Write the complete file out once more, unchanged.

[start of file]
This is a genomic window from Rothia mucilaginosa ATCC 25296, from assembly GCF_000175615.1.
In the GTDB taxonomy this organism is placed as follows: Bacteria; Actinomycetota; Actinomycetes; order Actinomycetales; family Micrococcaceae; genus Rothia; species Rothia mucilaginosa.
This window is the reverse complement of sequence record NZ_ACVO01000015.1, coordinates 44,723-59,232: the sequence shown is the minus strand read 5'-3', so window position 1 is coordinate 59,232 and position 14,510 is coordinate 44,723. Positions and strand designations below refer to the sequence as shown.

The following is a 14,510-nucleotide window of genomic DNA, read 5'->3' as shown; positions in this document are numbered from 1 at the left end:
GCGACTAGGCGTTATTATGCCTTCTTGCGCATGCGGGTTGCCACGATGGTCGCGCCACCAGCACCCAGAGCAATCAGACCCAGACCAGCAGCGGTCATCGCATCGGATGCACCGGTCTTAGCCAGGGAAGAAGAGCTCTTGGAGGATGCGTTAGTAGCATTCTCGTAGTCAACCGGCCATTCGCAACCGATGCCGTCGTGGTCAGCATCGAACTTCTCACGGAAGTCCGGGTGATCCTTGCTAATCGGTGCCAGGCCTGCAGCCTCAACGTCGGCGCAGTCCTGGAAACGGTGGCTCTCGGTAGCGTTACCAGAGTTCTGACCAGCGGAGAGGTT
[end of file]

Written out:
This is a genomic window from Rothia mucilaginosa ATCC 25296, from assembly GCF_000175615.1.
In the GTDB taxonomy this organism is placed as follows: Bacteria; Actinomycetota; Actinomycetes; order Actinomycetales; family Micrococcaceae; genus Rothia; species Rothia mucilaginosa.
This window is the reverse complement of sequence record NZ_ACVO01000015.1, coordinates 44,723-59,232: the sequence shown is the minus strand read 5'-3', so window position 1 is coordinate 59,232 and position 14,510 is coordinate 44,723. Positions and strand designations below refer to the sequence as shown.

The following is a 14,510-nucleotide window of genomic DNA, read 5'->3' as shown; positions in this document are numbered from 1 at the left end:
GCGACTAGGCGTTATTATGCCTTCTTGCGCATGCGGGTTGCCACGATGGTCGCGCCACCAGCACCCAGAGCAATCAGACCCAGACCAGCAGCGGTCATCGCATCGGATGCACCGGTCTTAGCCAGGGAAGAAGAGCTCTTGGAGGATGCGTTAGTAGCATTCTCGTAGTCAACCGGCCATTCGCAACCGATGCCGTCGTGGTCAGCATCGAACTTCTCACGGAAGTCCGGGTGATCCTTGCTAATCGGTGCCAGGCCTGCAGCCTCAACGTCGGCGCAGTCCTGGAAACGGTGGCTCTCGGTAGCGTTACCAGAGTTCTGACCAGCGGAGAGGTT